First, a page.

Reactions to Trump’s Election

“I am worried about a lot unfortunately. I am worried about those who validate sexism, misogyny and other forms of disgusting discrimination feeling justified in some way. Whether or not there is portion of Americans that felt this way, they now feel validated and supported and that feels frightening because the Trump Administration is not directly discouraging it,” says Lizzie Silvio, Oyster River High School Alumna and sophomore at UNH.

The morning of November 9th 2016, many woke up startled, confused, excited or devastated about the results announced the night before. The 2016 Presidential Election may be one of the most memorable and talked about elections that we will be a part of. Between Donald Trump and Hillary Clinton this election brought out the worst in people. The debates were comically entertaining rather than serious and informative as they had traditionally been. The halls of ORHS were buzzing with conversation and tension.

“This election was crazy and I’m glad it’s over, but regardless it was an election based off of the sole purpose of winning. Neither candidate cared to get their thoughts out, all they wanted to do was shame and belittle the other opponent,” says Emerson McManus (‘18).

Since the election, there have been countless protests, walkouts and organizations formed to fight for what they believe in. Silvio started her own group called “Nasty Girls Club” to support what she stands for.

“In just two weeks we have been featured in UNH’s Newspaper, last Wednesday’s article (Fosters), received 200 members, and had overwhelming support,” says Silvio.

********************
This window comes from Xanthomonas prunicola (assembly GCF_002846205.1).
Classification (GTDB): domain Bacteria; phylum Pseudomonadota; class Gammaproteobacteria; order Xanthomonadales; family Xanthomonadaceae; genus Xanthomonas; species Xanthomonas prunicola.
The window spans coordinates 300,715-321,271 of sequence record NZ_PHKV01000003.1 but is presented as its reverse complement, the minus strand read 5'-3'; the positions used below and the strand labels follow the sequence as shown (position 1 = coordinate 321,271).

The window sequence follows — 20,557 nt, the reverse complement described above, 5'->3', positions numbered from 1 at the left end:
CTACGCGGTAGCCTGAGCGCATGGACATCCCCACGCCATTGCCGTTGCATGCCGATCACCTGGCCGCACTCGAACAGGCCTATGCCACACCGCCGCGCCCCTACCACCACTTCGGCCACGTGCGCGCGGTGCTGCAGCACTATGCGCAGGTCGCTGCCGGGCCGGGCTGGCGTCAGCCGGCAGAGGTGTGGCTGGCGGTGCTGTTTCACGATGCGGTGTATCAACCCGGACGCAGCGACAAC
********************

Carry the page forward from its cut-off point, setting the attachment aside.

While anti-Trump protesters are working to voice their opinions, those who have supported Trump are feeling targeted.

“Since the election I have been met with incredible backlash for ‘being part of the problem.’ I am disappointed by how Trump supporters are being treated and generalized as racists, bigots, sexists, etc,” says Trump supporter, Cameron Casella (‘17).

The two sides on this election are polar opposites. People are fighting for what they want but at the same time, not realizing that Republicans are feeling attacked, even in the halls of ORHS.

Regardless of one’s political stance, teasing others for their sexuality, gender or race is something that should never be acceptable especially in the OR community.

“I had people that wouldn’t talk to me in school and treated me differently the day after he won and it made me really upset because it wouldn’t have happened if Hillary won,” says Tyler McKenna (‘18).  “Supporting Trump doesn’t make me a bad person. I’m not racist or sexist and everyone who knows me would tell you I’m a nice person. It doesn’t really seem fair.”

The reality of things is that Donald Trump did win and will make changes in the office, but society as we know it will not change drastically. The hype and drama from this election has brought people to do or say things they may not have normally. It is important to stay optimistic towards our President-elect, Donald Trump.

Written by Betsy Larson

Photos taken by Lizzie Silvio